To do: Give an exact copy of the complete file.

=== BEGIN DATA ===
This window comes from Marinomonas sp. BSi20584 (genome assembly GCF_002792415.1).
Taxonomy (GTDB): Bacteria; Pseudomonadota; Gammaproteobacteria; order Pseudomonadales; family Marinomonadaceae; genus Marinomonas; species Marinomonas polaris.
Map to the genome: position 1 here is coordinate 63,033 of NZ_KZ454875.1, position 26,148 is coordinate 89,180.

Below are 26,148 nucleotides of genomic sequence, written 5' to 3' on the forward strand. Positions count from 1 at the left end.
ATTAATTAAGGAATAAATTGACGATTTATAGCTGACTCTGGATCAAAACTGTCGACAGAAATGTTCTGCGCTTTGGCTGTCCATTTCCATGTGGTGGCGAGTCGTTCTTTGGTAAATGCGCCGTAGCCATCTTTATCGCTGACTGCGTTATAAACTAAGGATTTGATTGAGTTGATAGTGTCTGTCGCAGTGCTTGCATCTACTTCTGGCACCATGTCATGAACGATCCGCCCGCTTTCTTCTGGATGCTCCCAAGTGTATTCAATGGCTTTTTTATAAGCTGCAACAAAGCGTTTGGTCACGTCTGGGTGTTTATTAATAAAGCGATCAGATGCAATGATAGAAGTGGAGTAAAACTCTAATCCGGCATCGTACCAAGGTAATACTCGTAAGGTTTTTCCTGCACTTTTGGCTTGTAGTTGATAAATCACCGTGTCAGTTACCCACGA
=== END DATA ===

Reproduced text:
This window comes from Marinomonas sp. BSi20584 (genome assembly GCF_002792415.1).
Taxonomy (GTDB): Bacteria; Pseudomonadota; Gammaproteobacteria; order Pseudomonadales; family Marinomonadaceae; genus Marinomonas; species Marinomonas polaris.
Map to the genome: position 1 here is coordinate 63,033 of NZ_KZ454875.1, position 26,148 is coordinate 89,180.

Below are 26,148 nucleotides of genomic sequence, written 5' to 3' on the forward strand. Positions count from 1 at the left end.
ATTAATTAAGGAATAAATTGACGATTTATAGCTGACTCTGGATCAAAACTGTCGACAGAAATGTTCTGCGCTTTGGCTGTCCATTTCCATGTGGTGGCGAGTCGTTCTTTGGTAAATGCGCCGTAGCCATCTTTATCGCTGACTGCGTTATAAACTAAGGATTTGATTGAGTTGATAGTGTCTGTCGCAGTGCTTGCATCTACTTCTGGCACCATGTCATGAACGATCCGCCCGCTTTCTTCTGGATGCTCCCAAGTGTATTCAATGGCTTTTTTATAAGCTGCAACAAAGCGTTTGGTCACGTCTGGGTGTTTATTAATAAAGCGATCAGATGCAATGATAGAAGTGGAGTAAAACTCTAATCCGGCATCGTACCAAGGTAATACTCGTAAGGTTTTTCCTGCACTTTTGGCTTGTAGTTGATAAATCACCGTGTCAGTTACCCACGA